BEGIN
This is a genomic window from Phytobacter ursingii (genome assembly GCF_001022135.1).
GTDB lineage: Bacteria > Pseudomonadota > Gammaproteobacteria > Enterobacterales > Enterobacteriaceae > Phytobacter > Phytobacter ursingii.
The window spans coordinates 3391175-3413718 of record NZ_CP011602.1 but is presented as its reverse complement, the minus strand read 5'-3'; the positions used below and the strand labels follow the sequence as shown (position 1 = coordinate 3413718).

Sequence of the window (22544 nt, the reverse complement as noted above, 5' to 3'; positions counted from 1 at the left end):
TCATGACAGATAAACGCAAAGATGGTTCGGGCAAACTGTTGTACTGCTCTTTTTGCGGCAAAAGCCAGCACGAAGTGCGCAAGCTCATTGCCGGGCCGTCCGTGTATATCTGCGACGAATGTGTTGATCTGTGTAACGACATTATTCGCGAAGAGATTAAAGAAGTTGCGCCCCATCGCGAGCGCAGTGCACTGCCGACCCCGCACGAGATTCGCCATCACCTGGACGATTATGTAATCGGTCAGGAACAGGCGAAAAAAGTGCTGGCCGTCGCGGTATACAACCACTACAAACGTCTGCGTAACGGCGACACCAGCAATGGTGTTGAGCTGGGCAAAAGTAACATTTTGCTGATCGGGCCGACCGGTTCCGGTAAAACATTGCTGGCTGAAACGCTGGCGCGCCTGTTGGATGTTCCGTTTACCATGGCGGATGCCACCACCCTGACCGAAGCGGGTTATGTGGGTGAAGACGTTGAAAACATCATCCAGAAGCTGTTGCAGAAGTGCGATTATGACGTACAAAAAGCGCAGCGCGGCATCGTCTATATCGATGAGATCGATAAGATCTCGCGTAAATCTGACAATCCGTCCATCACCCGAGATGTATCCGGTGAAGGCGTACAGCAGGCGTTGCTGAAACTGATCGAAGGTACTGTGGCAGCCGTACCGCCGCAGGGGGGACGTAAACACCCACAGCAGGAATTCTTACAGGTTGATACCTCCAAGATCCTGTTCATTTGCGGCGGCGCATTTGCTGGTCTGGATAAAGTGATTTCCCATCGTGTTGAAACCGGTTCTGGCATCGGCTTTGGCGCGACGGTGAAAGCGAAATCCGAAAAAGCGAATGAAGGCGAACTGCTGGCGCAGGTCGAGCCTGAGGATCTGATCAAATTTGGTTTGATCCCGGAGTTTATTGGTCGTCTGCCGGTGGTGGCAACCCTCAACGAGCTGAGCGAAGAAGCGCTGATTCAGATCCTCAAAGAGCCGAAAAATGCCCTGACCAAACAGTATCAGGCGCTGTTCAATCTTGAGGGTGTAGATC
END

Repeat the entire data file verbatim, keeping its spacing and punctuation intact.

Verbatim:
This is a genomic window from Phytobacter ursingii (genome assembly GCF_001022135.1).
GTDB lineage: Bacteria > Pseudomonadota > Gammaproteobacteria > Enterobacterales > Enterobacteriaceae > Phytobacter > Phytobacter ursingii.
The window spans coordinates 3391175-3413718 of record NZ_CP011602.1 but is presented as its reverse complement, the minus strand read 5'-3'; the positions used below and the strand labels follow the sequence as shown (position 1 = coordinate 3413718).

Sequence of the window (22544 nt, the reverse complement as noted above, 5' to 3'; positions counted from 1 at the left end):
TCATGACAGATAAACGCAAAGATGGTTCGGGCAAACTGTTGTACTGCTCTTTTTGCGGCAAAAGCCAGCACGAAGTGCGCAAGCTCATTGCCGGGCCGTCCGTGTATATCTGCGACGAATGTGTTGATCTGTGTAACGACATTATTCGCGAAGAGATTAAAGAAGTTGCGCCCCATCGCGAGCGCAGTGCACTGCCGACCCCGCACGAGATTCGCCATCACCTGGACGATTATGTAATCGGTCAGGAACAGGCGAAAAAAGTGCTGGCCGTCGCGGTATACAACCACTACAAACGTCTGCGTAACGGCGACACCAGCAATGGTGTTGAGCTGGGCAAAAGTAACATTTTGCTGATCGGGCCGACCGGTTCCGGTAAAACATTGCTGGCTGAAACGCTGGCGCGCCTGTTGGATGTTCCGTTTACCATGGCGGATGCCACCACCCTGACCGAAGCGGGTTATGTGGGTGAAGACGTTGAAAACATCATCCAGAAGCTGTTGCAGAAGTGCGATTATGACGTACAAAAAGCGCAGCGCGGCATCGTCTATATCGATGAGATCGATAAGATCTCGCGTAAATCTGACAATCCGTCCATCACCCGAGATGTATCCGGTGAAGGCGTACAGCAGGCGTTGCTGAAACTGATCGAAGGTACTGTGGCAGCCGTACCGCCGCAGGGGGGACGTAAACACCCACAGCAGGAATTCTTACAGGTTGATACCTCCAAGATCCTGTTCATTTGCGGCGGCGCATTTGCTGGTCTGGATAAAGTGATTTCCCATCGTGTTGAAACCGGTTCTGGCATCGGCTTTGGCGCGACGGTGAAAGCGAAATCCGAAAAAGCGAATGAAGGCGAACTGCTGGCGCAGGTCGAGCCTGAGGATCTGATCAAATTTGGTTTGATCCCGGAGTTTATTGGTCGTCTGCCGGTGGTGGCAACCCTCAACGAGCTGAGCGAAGAAGCGCTGATTCAGATCCTCAAAGAGCCGAAAAATGCCCTGACCAAACAGTATCAGGCGCTGTTCAATCTTGAGGGTGTAGATC